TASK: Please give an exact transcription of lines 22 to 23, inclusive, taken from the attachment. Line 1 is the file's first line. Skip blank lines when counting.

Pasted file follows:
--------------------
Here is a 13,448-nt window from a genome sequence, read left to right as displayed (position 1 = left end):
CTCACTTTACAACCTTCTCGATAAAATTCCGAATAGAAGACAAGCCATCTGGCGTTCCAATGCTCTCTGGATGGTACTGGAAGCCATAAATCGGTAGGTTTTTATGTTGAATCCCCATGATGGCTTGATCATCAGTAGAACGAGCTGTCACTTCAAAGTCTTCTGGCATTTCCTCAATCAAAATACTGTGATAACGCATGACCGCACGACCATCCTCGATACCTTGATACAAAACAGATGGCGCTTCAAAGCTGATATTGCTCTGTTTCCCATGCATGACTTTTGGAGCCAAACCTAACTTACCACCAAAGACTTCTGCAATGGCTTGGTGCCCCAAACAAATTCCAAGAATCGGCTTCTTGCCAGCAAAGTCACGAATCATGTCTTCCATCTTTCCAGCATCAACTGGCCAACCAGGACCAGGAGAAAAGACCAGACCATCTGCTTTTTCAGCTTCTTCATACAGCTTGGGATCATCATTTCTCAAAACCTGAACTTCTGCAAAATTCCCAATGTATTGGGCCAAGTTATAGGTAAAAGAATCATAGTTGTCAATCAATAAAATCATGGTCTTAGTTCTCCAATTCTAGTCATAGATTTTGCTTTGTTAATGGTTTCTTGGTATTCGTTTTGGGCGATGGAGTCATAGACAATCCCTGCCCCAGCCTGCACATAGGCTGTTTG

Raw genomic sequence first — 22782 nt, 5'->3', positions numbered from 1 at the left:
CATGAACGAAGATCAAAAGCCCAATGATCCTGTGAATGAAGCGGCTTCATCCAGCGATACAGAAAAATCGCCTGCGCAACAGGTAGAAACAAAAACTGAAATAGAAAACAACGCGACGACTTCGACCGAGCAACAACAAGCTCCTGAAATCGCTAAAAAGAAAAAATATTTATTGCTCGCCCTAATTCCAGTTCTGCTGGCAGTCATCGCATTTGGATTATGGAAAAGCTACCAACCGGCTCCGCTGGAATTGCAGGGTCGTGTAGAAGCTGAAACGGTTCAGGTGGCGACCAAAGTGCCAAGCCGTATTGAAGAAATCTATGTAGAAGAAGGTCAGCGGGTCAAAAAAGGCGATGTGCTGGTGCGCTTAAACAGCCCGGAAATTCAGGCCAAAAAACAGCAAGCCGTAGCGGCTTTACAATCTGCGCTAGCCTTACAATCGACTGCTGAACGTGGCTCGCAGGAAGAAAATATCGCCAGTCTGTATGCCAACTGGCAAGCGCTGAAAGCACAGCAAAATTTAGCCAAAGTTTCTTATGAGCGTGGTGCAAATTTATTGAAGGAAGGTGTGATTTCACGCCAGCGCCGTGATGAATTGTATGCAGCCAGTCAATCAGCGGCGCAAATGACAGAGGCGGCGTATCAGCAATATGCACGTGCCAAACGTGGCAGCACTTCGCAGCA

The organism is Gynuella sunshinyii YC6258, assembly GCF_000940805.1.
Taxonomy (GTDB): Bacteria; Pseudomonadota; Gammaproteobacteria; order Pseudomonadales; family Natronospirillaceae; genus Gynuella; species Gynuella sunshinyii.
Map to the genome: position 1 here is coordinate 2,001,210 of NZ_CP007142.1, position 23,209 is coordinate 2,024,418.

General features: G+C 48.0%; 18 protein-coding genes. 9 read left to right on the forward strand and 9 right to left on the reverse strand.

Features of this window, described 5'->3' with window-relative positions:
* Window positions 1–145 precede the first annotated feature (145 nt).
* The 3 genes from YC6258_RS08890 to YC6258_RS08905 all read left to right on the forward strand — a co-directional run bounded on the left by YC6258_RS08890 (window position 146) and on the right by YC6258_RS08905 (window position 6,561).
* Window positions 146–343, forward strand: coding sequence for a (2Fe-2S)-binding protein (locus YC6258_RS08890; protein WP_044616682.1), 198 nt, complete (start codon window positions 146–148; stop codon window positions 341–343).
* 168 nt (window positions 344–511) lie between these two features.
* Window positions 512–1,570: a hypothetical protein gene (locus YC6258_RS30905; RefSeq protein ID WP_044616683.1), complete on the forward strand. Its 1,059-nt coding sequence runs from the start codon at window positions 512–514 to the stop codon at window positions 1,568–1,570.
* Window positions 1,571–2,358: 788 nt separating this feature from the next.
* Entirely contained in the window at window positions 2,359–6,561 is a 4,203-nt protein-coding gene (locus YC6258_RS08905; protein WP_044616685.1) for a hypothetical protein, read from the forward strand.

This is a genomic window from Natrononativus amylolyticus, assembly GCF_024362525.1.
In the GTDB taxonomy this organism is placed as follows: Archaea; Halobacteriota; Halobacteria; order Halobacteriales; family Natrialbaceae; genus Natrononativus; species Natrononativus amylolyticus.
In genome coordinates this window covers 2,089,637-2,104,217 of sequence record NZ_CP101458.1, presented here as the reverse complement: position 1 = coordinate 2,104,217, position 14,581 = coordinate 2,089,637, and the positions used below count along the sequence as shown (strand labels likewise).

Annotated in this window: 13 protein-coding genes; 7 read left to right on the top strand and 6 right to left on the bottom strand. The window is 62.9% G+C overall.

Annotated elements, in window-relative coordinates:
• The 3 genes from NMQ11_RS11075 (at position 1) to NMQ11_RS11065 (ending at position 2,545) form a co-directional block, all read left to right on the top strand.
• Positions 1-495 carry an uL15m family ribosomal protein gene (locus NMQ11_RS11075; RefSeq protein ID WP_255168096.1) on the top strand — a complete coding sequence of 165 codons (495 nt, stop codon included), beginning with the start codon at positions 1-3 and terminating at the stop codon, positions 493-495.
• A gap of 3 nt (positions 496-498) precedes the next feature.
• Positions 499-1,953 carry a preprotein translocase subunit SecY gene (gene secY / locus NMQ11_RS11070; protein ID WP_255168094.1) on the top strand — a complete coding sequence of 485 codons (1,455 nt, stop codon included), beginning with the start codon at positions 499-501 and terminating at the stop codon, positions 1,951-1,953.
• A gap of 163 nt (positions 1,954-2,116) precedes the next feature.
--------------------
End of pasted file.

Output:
• The 3 genes from NMQ11_RS11075 (at position 1) to NMQ11_RS11065 (ending at position 2,545) form a co-directional block, all read left to right on the top strand.
• Positions 1-495 carry an uL15m family ribosomal protein gene (locus NMQ11_RS11075; RefSeq protein ID WP_255168096.1) on the top strand — a complete coding sequence of 165 codons (495 nt, stop codon included), beginning with the start codon at positions 1-3 and terminating at the stop codon, positions 493-495.